mel·​lif·​lu·​ous me-ˈli-flə-wəs How to pronounce mellifluous (audio)
: having a smooth rich flow
a mellifluous voice
: filled with something (such as honey) that sweetens
mellifluous confections
mellifluously adverb
mellifluousness noun

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Use Mellifluous to Describe Your Dinner Date

Have a bee in your bonnet to learn some mellifluous facts? Sweet—we won’t make you comb for them. Mellifluous comes from two Latin roots: the noun mel, meaning “honey,” and the verb fluere, meaning “to flow.” These linguistic components flowed smoothly together into the Late Latin word mellifluus, then continued on into the Middle English word mellyfluous, before crystallizing into the adjective we employ today. As it has for centuries, mellifluous typically and figuratively describes sound, and is often at the tip of the tongues of writers who proclaim that a voice or melody is smooth like molasses (molasses, like mellifluous, is a descendant of the Latin mel). But mellifluous can also be used to describe edibles and potables, such as wine, with a pronounced note of sweetness.

Examples of mellifluous in a Sentence

a rich, mellifluous voice that gets her a lot of work in radio and TV commercials
Recent Examples on the Web Especially unique is the sewing-machine-smooth cadence of an early 4.0-liter Lamborghini V-12, breathing through a sextet of Weber 40s and expressing its mellifluous voice through a steel Ansa exhaust system. Robert Ross, Robb Report, 15 May 2024 Then there's Keith David, who would later join the show's cast in season 6 but made his Community debut here with mellifluous narration. Chancellor Agard,, 6 Mar. 2024 Her mellifluous sound, spanning two octaves, is part Snow White communing with the birds, part haunted theremin. Michael Schulman, The New Yorker, 5 Feb. 2024 The mellifluous sounds of te reo Māori, the language, have become all but commonplace over the country’s airwaves, in its classrooms and even in official government briefings. Natasha Frost, New York Times, 16 Dec. 2023 Sayani, known for his mellifluous voice, initially worked as an English-language presenter for All India Radio (AIR) in Bombay, as Mumbai was known then, thanks to his brother Hamid who was a broadcaster there. Naman Ramachandran, Variety, 21 Feb. 2024 The chatter mostly unfolds, in mellifluous French, over white tablecloths and stainless steel countertops, with no PowerPoints or government office furniture in sight. Justin Chang, Los Angeles Times, 29 Nov. 2023 These speakers, which are pretty dismissive of low-power tube amps, didn’t miss a beat, and in fact, produced more mellifluous and engaging sound—more warmth and micro-detail—than when driven by the 100-watt solid-state amp that regularly powers them. Robert Ross, Robb Report, 18 June 2023 Stories of one magnanimous soul’s power to sow seeds of light and grace that germinate and create a mellifluous echo across time and place. Stephen Humphries, The Christian Science Monitor, 17 Oct. 2023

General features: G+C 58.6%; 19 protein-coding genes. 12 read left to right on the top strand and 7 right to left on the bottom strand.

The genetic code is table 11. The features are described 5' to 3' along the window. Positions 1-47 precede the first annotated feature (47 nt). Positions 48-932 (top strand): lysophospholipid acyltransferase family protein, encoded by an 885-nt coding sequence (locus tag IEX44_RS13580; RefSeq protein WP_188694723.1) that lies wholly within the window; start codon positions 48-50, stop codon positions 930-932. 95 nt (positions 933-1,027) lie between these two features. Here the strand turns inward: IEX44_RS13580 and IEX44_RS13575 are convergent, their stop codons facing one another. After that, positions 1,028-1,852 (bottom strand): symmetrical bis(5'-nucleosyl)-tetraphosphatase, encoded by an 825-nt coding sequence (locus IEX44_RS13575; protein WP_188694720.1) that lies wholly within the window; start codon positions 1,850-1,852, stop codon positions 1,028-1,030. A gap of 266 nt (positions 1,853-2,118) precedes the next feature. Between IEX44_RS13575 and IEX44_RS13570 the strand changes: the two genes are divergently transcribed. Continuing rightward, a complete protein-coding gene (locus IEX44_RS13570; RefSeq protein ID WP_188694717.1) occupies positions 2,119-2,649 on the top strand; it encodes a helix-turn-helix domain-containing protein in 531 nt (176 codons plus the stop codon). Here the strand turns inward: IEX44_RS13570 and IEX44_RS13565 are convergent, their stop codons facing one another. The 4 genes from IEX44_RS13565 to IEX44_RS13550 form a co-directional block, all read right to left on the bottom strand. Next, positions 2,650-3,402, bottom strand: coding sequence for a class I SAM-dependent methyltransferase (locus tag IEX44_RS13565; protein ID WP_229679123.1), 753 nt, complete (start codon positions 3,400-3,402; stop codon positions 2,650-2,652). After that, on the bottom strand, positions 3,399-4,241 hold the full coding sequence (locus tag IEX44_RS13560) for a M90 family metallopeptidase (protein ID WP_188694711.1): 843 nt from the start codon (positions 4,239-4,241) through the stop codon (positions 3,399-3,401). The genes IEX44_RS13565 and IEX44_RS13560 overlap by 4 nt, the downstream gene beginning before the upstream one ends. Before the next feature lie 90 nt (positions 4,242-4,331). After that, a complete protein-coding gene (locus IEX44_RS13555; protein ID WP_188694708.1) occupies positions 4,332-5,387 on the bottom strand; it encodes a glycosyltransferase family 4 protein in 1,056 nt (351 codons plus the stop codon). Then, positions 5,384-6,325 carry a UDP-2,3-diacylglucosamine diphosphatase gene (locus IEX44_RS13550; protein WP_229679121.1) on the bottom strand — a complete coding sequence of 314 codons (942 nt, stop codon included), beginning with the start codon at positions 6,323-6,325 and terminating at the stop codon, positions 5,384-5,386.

These examples are programmatically compiled from various online sources to illustrate current usage of the word 'mellifluous.' Any opinions expressed in the examples do not represent those of Merriam-Webster or its editors. Send us feedback about these examples.

Word History


Middle English mellyfluous, from Late Latin mellifluus, from Latin mell-, mel honey + fluere to flow; akin to Goth milith honey, Greek melit-, meli

First Known Use

15th century, in the meaning defined at sense 1

Time Traveler
The first known use of mellifluous was in the 15th century


Dictionary Entries Near mellifluous

Cite this Entry

“Mellifluous.” Dictionary, Merriam-Webster, Accessed 28 May. 2024.

Kids Definition


mel·​lif·​lu·​ous me-ˈlif-lə-wəs How to pronounce mellifluous (audio)
: smoothly flowing
mellifluous speech
mellifluously adverb
mellifluousness noun

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